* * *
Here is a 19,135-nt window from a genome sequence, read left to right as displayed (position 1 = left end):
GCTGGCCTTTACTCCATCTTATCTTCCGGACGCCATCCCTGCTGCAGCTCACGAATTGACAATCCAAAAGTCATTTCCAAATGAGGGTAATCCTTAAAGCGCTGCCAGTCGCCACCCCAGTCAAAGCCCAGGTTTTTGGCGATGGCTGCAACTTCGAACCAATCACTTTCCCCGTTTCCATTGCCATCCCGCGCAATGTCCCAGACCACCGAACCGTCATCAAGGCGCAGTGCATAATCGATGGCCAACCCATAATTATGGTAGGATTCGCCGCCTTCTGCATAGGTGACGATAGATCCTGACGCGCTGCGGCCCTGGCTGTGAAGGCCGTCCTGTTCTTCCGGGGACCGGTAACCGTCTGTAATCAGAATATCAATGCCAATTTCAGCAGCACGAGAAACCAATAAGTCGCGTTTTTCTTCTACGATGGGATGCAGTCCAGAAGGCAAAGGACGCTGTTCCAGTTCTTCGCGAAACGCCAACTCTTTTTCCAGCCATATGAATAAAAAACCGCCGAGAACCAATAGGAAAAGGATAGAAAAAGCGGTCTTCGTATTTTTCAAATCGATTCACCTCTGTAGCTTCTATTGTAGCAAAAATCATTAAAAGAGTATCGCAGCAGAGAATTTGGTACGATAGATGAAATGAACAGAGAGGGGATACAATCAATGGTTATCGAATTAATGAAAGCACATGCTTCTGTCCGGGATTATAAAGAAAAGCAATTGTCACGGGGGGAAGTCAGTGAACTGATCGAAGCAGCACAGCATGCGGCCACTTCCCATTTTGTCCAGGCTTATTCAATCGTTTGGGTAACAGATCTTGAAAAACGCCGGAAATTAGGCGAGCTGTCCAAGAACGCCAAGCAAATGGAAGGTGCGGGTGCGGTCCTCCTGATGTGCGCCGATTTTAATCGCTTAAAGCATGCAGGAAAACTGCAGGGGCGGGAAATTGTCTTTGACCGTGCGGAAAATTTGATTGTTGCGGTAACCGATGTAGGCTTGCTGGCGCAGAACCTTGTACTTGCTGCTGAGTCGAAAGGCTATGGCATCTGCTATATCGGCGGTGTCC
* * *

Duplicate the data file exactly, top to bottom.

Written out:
Here is a 19,135-nt window from a genome sequence, read left to right as displayed (position 1 = left end):
GCTGGCCTTTACTCCATCTTATCTTCCGGACGCCATCCCTGCTGCAGCTCACGAATTGACAATCCAAAAGTCATTTCCAAATGAGGGTAATCCTTAAAGCGCTGCCAGTCGCCACCCCAGTCAAAGCCCAGGTTTTTGGCGATGGCTGCAACTTCGAACCAATCACTTTCCCCGTTTCCATTGCCATCCCGCGCAATGTCCCAGACCACCGAACCGTCATCAAGGCGCAGTGCATAATCGATGGCCAACCCATAATTATGGTAGGATTCGCCGCCTTCTGCATAGGTGACGATAGATCCTGACGCGCTGCGGCCCTGGCTGTGAAGGCCGTCCTGTTCTTCCGGGGACCGGTAACCGTCTGTAATCAGAATATCAATGCCAATTTCAGCAGCACGAGAAACCAATAAGTCGCGTTTTTCTTCTACGATGGGATGCAGTCCAGAAGGCAAAGGACGCTGTTCCAGTTCTTCGCGAAACGCCAACTCTTTTTCCAGCCATATGAATAAAAAACCGCCGAGAACCAATAGGAAAAGGATAGAAAAAGCGGTCTTCGTATTTTTCAAATCGATTCACCTCTGTAGCTTCTATTGTAGCAAAAATCATTAAAAGAGTATCGCAGCAGAGAATTTGGTACGATAGATGAAATGAACAGAGAGGGGATACAATCAATGGTTATCGAATTAATGAAAGCACATGCTTCTGTCCGGGATTATAAAGAAAAGCAATTGTCACGGGGGGAAGTCAGTGAACTGATCGAAGCAGCACAGCATGCGGCCACTTCCCATTTTGTCCAGGCTTATTCAATCGTTTGGGTAACAGATCTTGAAAAACGCCGGAAATTAGGCGAGCTGTCCAAGAACGCCAAGCAAATGGAAGGTGCGGGTGCGGTCCTCCTGATGTGCGCCGATTTTAATCGCTTAAAGCATGCAGGAAAACTGCAGGGGCGGGAAATTGTCTTTGACCGTGCGGAAAATTTGATTGTTGCGGTAACCGATGTAGGCTTGCTGGCGCAGAACCTTGTACTTGCTGCTGAGTCGAAAGGCTATGGCATCTGCTATATCGGCGGTGTCC